Approximately 13,500 people are diagnosed with some form of skin cancer in the UK each year. You may be more at risk if you have fair features and/or freckles; have previously been sunburnt; regularly use sunbeds; or have a large number of moles.
A lot of people will look at getting them removed while having other work done for example if you go to sites like https://cathedralfacialaesthetics.co.uk/non-surgical-facelift/vampire-facial-prp/ you can get lots of facial work done and as Halloween has just been some people may of had a Vampire Facial PRP Cardiff way to prepare for the spooky night.
If caught early, cancer of this type can very often be treated simply and effectively. It is therefore important to check moles regularly if you fall into the afore-mentioned groups or if you fall into a high risk group such as those with a family history of cancer. The most important indications are as follows:
1. Changes in size
Look out for a variation in the size of your moles. They may have become larger or formerly flat moles may have become raised.
2. Changes in Colour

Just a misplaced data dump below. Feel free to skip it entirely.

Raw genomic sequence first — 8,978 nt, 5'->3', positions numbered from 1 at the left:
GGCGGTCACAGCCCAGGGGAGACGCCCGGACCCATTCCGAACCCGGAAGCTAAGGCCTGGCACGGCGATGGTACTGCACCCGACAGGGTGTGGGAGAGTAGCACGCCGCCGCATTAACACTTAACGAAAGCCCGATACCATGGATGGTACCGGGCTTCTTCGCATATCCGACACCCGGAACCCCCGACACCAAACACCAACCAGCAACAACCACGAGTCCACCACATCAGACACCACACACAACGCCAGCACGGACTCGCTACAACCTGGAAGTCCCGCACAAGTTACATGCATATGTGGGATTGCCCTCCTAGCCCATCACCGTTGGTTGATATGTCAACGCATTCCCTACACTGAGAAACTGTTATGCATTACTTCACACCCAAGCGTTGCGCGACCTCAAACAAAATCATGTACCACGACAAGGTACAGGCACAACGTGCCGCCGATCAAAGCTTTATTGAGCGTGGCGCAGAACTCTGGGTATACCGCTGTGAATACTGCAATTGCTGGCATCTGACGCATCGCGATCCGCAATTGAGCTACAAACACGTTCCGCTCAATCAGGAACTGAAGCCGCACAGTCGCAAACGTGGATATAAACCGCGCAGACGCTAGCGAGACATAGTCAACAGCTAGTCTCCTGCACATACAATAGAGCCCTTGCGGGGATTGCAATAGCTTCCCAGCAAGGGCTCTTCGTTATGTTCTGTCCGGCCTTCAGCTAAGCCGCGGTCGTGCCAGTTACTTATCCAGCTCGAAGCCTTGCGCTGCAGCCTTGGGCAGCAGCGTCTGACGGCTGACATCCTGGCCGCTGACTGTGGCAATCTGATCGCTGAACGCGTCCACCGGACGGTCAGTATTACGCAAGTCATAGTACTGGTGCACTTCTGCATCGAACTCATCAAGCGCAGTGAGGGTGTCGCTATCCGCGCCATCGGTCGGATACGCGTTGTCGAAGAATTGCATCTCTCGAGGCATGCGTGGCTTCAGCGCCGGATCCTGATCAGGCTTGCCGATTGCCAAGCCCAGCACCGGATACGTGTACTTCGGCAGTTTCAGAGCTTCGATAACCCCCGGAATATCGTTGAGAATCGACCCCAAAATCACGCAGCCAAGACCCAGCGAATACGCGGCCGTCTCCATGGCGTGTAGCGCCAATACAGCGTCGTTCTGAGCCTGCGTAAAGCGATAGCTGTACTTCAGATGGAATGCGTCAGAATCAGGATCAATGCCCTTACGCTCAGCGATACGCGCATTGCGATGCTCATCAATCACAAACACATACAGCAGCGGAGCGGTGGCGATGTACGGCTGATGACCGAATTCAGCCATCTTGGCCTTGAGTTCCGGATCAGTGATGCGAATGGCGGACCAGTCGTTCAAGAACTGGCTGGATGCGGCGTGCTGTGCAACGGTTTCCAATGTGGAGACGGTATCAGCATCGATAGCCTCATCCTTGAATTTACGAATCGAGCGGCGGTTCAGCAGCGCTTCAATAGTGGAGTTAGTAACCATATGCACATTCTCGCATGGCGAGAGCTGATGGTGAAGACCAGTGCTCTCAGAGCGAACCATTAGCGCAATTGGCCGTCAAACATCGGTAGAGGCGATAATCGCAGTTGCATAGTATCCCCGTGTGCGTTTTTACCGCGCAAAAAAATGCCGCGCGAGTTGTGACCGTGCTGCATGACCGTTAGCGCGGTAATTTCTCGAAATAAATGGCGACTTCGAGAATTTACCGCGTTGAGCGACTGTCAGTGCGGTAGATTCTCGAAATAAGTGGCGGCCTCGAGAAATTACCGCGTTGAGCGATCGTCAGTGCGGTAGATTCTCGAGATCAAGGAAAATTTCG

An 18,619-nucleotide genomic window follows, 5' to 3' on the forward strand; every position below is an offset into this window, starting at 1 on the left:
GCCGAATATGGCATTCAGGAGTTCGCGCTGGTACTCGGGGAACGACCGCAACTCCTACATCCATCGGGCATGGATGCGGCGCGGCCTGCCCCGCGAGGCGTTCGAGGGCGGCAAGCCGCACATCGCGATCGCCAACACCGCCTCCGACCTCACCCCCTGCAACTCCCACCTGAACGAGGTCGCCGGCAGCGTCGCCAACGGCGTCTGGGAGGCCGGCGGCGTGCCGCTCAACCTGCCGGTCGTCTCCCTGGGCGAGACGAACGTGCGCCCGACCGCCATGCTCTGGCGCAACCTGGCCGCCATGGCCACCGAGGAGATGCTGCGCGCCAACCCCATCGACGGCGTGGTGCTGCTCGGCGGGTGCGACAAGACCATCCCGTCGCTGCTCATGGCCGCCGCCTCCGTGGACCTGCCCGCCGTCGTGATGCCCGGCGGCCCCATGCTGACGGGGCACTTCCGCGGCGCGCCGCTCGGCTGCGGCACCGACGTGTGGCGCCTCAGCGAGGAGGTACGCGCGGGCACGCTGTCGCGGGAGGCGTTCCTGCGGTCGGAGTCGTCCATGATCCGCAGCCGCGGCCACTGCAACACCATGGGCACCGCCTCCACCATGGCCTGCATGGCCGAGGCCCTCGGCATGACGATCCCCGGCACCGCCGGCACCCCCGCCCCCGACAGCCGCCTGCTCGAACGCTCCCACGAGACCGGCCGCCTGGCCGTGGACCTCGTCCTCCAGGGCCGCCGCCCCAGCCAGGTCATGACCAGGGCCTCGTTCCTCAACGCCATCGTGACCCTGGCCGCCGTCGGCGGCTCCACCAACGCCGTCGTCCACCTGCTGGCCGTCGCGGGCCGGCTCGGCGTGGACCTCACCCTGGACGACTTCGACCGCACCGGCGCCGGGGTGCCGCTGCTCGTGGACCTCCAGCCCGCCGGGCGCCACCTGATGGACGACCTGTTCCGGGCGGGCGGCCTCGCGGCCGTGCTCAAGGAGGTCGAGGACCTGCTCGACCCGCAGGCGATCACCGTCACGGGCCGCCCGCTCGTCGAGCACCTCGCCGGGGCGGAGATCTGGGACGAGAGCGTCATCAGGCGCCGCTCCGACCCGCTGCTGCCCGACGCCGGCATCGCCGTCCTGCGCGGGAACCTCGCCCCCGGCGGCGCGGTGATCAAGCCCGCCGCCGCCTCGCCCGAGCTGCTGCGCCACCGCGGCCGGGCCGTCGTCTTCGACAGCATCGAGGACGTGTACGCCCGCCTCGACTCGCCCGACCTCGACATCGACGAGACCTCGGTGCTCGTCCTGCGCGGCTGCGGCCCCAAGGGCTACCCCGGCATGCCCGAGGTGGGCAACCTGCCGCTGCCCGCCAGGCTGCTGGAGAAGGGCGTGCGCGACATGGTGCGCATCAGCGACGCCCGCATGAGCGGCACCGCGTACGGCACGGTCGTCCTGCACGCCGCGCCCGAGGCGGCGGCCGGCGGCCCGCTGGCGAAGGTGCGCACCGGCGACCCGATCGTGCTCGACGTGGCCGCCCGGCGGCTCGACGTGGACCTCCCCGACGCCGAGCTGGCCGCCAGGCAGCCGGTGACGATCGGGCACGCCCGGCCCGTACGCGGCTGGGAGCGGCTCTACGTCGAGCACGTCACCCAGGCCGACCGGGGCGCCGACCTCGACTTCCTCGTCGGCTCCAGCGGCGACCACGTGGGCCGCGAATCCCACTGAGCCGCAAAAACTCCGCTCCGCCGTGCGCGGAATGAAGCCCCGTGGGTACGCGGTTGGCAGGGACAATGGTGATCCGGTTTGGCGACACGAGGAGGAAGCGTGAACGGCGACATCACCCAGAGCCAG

A mole that was previously all one colour may change to exhibit several different colours or may have become much darker in appearance.
3. Changes in shape
In some cases, moles may become asymmetrical or they may have an irregular shape along the edge. They may have a patchy appearance, feel itchy or appear crusty.
If you notice any of the above changes, have your mole checked by a doctor If they believe that you may have abnormal or cancerous cells, they will refer you to a dermatologist who will arrange a biopsy in which the mole is removed and sent away for testing.
Even if a mole is benign, you may still wish to have it removed as many people can be rather self-conscious about the appearance of a mole, particularly if it is on the face or can be seen when wearing a bathing costume. Unfortunately cosmetic removal of moles is not generally available on the NHS.
By no means all moles that have changed in appearance are cancerous. For example, they can darken during pregnancy, during the teen years and after exposure to sunlight, but it is always wise to check them regularly and to see your GP if you have any concerns.
There is no sure way to prevent Melanoma and other skin cancers but you can reduce the risk by avoiding prolonged sun exposure and always using a sunscreen.